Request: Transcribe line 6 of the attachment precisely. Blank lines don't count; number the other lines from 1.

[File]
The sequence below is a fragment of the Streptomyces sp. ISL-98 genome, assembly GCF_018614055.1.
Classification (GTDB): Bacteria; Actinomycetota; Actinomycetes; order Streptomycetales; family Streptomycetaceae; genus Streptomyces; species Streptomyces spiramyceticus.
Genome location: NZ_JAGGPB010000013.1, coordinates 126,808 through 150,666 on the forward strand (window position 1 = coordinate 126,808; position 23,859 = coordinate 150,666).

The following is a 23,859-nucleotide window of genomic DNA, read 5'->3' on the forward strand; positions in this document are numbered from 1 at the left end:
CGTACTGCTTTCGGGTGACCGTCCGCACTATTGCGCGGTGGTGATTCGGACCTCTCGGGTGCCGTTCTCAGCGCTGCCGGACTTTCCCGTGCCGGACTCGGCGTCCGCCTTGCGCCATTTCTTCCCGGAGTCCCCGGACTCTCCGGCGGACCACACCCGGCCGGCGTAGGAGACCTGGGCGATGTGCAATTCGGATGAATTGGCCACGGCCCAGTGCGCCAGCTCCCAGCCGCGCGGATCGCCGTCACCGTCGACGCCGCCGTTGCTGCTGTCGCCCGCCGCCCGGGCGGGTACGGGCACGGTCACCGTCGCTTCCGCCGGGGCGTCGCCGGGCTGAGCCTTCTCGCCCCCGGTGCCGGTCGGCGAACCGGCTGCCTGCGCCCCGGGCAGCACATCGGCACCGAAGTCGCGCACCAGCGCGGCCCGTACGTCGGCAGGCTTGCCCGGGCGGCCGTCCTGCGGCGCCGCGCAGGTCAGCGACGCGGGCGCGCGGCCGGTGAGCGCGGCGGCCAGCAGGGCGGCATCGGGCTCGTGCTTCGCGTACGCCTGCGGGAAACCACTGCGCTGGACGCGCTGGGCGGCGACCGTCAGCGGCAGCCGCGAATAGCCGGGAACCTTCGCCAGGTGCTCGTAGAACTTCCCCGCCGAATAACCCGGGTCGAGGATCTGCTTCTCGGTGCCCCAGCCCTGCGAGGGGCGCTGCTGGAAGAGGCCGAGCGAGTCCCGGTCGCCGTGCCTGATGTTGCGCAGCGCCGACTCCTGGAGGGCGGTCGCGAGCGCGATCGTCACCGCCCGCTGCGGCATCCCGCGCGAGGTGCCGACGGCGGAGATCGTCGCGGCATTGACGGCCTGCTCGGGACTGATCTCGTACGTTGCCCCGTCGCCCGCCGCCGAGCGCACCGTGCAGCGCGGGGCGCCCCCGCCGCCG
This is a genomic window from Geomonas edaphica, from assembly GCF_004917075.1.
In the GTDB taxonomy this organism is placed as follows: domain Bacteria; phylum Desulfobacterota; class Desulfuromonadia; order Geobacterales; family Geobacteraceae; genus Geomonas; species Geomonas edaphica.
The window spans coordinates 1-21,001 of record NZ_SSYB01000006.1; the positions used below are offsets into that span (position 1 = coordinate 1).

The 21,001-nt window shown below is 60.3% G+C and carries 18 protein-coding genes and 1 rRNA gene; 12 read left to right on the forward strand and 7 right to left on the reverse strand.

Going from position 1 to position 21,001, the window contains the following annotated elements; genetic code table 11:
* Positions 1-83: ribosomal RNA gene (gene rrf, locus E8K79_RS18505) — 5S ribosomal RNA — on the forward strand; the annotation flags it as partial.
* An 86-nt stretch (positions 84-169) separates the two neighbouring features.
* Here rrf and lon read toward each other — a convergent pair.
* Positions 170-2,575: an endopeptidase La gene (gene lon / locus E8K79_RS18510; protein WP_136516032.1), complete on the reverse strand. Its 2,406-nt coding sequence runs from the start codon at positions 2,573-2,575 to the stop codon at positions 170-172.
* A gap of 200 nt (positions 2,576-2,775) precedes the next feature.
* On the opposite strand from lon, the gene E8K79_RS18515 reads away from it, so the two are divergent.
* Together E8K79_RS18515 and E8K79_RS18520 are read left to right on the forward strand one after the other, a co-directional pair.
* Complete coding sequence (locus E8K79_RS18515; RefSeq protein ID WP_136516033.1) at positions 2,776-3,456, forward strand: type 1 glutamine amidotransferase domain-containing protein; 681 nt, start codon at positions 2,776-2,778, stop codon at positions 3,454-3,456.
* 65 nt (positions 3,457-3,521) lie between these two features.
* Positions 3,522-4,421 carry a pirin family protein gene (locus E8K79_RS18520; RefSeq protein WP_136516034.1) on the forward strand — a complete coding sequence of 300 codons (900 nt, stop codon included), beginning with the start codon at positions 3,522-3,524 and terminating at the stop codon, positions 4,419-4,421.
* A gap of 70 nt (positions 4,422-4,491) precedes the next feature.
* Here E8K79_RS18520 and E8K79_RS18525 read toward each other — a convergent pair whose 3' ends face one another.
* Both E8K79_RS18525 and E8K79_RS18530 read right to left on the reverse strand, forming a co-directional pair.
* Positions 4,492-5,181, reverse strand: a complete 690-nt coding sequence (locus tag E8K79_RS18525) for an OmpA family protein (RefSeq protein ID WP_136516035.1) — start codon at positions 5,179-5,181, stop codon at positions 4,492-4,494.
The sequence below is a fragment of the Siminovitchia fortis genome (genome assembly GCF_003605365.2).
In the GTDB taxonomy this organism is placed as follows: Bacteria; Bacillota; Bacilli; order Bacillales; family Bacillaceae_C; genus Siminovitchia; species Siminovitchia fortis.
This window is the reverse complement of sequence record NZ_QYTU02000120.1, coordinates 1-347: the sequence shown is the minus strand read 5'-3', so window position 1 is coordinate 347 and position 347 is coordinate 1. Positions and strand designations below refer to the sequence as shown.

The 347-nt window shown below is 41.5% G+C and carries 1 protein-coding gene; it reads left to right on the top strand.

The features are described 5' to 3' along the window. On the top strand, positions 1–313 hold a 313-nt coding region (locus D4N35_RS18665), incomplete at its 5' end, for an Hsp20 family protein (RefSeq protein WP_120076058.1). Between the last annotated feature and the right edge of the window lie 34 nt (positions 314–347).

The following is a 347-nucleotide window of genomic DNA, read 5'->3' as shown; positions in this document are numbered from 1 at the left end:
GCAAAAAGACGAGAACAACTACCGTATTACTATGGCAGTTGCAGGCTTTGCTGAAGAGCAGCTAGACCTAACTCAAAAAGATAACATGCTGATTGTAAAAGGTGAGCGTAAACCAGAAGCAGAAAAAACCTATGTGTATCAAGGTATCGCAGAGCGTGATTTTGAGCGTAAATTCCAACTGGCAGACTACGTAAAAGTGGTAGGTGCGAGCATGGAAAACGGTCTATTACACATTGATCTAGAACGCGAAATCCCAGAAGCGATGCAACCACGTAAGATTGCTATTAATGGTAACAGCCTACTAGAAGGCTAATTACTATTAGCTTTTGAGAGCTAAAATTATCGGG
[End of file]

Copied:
This is a genomic window from Geomonas edaphica, from assembly GCF_004917075.1.